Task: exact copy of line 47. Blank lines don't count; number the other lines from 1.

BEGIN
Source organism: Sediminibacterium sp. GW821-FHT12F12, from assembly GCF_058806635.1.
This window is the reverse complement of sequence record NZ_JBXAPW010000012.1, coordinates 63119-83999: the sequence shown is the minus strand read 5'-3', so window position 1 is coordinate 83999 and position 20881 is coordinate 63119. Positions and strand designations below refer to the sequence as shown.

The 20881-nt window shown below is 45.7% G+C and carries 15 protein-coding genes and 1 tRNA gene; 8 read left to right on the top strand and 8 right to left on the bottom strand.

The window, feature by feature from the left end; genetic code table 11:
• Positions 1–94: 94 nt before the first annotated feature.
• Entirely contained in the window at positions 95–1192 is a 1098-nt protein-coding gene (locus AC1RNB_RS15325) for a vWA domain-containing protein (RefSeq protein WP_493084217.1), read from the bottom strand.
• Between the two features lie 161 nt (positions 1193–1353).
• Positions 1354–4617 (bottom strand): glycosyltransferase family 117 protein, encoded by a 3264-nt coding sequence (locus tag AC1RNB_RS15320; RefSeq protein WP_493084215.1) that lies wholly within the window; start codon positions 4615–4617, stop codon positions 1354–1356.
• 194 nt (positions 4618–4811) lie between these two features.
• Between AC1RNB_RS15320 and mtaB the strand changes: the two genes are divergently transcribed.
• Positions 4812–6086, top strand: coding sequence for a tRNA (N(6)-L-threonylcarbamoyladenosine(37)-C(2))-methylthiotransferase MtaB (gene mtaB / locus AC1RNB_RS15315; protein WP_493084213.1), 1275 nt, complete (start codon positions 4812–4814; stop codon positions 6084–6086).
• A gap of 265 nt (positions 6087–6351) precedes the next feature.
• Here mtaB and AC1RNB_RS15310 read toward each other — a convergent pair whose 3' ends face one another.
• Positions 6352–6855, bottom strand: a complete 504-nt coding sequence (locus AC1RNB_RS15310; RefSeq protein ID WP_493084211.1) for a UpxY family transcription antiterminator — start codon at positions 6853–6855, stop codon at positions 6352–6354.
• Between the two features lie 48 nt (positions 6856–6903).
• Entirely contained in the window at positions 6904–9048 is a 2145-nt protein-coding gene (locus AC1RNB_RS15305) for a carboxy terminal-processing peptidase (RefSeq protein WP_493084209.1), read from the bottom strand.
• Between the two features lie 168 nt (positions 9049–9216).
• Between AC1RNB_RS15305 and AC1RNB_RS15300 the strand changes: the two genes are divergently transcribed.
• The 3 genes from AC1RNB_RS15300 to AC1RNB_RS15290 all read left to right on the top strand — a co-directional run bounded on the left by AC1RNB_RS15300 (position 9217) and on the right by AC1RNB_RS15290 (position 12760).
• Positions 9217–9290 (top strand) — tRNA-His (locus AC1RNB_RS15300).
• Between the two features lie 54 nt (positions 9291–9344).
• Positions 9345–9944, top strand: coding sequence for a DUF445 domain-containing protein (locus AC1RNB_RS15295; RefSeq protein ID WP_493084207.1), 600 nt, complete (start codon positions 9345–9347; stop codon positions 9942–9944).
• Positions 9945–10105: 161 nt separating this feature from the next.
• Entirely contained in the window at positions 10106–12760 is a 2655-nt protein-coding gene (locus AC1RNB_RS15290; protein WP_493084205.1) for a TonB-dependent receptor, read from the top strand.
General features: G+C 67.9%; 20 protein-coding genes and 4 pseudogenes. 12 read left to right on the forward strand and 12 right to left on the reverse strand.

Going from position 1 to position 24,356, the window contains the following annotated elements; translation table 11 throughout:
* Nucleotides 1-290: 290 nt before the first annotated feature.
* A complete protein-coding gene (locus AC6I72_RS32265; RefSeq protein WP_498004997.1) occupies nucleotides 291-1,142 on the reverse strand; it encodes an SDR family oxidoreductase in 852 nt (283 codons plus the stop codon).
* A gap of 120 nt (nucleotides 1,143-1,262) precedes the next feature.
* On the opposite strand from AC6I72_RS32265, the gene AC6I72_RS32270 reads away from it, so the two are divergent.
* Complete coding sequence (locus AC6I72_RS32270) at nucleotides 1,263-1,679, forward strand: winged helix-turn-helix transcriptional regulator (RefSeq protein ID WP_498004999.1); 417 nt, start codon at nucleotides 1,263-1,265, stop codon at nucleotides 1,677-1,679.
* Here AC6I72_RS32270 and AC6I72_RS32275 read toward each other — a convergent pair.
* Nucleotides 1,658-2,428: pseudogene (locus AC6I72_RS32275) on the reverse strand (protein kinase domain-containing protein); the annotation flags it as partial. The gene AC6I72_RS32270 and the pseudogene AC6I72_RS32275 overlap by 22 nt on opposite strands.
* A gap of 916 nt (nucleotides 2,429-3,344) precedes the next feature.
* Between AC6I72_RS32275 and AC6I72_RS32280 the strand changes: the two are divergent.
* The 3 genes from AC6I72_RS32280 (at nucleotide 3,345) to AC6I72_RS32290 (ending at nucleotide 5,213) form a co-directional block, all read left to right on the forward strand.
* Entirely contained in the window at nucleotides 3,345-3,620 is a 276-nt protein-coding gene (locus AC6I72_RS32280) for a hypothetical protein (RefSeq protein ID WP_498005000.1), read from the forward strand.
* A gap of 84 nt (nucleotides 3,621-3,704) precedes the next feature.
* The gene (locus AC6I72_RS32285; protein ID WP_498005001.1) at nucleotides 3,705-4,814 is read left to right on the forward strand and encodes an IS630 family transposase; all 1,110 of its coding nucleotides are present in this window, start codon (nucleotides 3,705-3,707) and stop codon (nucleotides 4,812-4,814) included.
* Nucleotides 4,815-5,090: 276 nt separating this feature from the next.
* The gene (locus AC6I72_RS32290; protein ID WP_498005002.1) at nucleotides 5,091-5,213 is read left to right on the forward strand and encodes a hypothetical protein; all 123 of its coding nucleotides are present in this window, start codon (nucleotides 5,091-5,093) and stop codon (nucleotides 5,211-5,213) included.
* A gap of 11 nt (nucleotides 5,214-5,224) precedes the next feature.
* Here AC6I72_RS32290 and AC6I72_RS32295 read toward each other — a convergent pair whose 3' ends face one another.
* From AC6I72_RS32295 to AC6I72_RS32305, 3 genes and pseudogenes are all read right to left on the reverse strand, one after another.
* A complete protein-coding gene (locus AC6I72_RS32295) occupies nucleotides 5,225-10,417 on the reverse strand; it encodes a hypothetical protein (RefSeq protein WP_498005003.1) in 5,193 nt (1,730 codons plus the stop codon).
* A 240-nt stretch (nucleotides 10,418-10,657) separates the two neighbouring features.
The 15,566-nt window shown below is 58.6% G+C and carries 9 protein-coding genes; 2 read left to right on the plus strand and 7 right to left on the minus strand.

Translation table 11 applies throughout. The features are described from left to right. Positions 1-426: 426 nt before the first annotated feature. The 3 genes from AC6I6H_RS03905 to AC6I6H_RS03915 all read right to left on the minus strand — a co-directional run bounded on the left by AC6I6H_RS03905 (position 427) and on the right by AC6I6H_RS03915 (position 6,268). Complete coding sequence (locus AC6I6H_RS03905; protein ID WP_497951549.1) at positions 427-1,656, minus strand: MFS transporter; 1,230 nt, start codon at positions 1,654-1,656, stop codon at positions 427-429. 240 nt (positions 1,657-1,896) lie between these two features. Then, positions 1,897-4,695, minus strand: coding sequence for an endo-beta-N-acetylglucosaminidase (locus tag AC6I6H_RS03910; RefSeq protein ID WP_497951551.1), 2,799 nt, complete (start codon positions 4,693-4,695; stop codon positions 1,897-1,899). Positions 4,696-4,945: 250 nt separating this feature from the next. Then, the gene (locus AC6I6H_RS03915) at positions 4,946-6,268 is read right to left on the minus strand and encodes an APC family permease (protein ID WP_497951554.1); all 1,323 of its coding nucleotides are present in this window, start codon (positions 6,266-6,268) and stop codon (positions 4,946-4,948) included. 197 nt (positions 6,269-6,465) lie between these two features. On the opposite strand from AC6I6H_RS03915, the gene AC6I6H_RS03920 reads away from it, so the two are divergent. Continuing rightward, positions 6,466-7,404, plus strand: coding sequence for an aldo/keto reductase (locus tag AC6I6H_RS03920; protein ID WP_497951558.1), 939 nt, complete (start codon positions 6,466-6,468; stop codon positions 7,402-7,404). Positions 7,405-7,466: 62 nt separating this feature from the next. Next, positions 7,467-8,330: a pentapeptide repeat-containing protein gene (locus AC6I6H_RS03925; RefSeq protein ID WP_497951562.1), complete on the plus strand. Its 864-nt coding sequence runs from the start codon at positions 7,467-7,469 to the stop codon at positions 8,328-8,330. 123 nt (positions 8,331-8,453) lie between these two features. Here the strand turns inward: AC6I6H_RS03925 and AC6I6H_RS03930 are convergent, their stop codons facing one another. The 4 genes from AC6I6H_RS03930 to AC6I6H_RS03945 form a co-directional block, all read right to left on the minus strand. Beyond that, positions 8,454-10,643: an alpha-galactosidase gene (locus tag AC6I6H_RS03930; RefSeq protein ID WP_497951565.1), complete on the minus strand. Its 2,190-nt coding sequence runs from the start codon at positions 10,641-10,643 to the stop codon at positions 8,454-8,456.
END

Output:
The 15,566-nt window shown below is 58.6% G+C and carries 9 protein-coding genes; 2 read left to right on the plus strand and 7 right to left on the minus strand.